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Books | Reviews

Book Review: A Court of Mist and Fury (A Court of Thorns and Roses #2)

May 17, 2016

As long as the people who matter most know the truth, I don’t care about the rest.

a-court-of-mist-and-furyMy rating: ★★★★★

As is the usual case with SJM’s books, this one felt like a whole epic saga in and of itself. Quite a mean feat to pull off everytime she releases a new book. It’s a pretty long read, but that did not matter because I found myself finishing it in less than a day anyway. It’s just that good that I was more than glad to forego precious sleep just to see the story through to the end.

By now, I’ve read enough of SJM’s books to notice a certain parallelism between this series and the A Court of Thorns and Roses series. Both feature a broken but strong female lead who becomes an infinitely stronger but darker version of herself to save the world/realm, a [misleading] prince of sorts to get her through the initial hurdles, then later another strong alpha male who butts heads with her then turns out to be The One for her. Guess who’s who here? 😉 That said, it’s the minutiae that distinguishes one series from the other and makes the each story shine distinctively. The worlds and characters are of vaguely similar nature, but differ vastly in their intricacies.

Here in ACOMAF, we see Feyre struggling to come to terms with who she became (physically and otherwise) after the dark time she spent Under the Mountain. It is in the course of this struggle that her life takes a completely different turn, one she never expected nor initially cared for. But as the story deepens with each chapter, we see her becoming deepen as well as she tries to reconcile her new self with the new world opened up before her.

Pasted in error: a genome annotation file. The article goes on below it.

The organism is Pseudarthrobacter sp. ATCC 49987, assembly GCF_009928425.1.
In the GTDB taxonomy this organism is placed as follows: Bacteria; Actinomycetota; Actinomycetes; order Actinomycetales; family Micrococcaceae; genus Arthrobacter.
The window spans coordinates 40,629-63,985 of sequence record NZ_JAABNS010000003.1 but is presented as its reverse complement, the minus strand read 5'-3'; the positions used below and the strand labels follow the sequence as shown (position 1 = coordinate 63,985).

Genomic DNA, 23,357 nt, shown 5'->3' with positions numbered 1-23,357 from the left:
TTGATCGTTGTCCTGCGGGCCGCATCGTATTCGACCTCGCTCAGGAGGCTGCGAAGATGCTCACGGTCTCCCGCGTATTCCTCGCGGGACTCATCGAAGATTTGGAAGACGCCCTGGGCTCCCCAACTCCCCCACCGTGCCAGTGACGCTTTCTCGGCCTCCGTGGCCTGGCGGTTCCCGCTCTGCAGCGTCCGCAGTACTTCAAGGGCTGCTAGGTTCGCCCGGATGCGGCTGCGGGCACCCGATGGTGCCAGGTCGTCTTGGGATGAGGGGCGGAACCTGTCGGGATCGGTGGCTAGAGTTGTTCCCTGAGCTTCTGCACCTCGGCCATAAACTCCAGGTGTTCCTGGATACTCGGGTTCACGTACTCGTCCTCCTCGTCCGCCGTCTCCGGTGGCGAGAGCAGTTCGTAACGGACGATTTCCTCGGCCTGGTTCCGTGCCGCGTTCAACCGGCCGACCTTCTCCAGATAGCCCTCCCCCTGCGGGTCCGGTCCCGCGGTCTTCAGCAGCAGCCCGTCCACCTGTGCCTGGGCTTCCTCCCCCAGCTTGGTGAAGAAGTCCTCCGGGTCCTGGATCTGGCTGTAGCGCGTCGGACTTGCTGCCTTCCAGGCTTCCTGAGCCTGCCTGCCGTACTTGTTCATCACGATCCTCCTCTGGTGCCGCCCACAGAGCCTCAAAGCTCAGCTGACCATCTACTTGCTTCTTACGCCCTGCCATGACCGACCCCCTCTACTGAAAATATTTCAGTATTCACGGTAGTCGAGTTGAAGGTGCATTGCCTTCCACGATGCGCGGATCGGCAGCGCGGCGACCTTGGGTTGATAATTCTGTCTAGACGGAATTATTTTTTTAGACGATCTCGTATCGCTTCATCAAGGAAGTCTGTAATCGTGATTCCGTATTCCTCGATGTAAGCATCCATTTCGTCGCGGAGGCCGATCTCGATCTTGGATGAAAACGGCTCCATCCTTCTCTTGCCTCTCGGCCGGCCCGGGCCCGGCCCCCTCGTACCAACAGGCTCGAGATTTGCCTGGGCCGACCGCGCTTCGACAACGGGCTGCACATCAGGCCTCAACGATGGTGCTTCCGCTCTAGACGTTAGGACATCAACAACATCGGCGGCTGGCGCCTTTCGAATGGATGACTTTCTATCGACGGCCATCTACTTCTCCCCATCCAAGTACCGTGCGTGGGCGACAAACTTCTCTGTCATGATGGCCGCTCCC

Of course, any epic saga worth its salt is bound to have a romantic angle (or two, or a dozen) to keep things, uh, more interesting. And in here, ACOMAF does not disappoint. Far from it actually, as the sensual and sexual undertones sometimes boil over and we get a hell of a steamy encounter in between the drama and fighting. This, I must say is for a far more mature audience than in the earlier book.

We are given an insight into each major character, just enough to make light of some facets of their personalities, but always never enough to keep us wanting more. In this, I fully certify Sarah J. Maas to be a modern witch, ensnaring us completely with the web of her words. And I mean that in the best possible way. 😉

Okay, so it’s pretty obvious that I love this book (and series). And I wholeheartedly recommend this to anyone seeking adventure within the pages of a book. Oh, and of course, please do read A Court of Thorns and Roses first. 😉

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Note: Book review originally posted on Goodreads.

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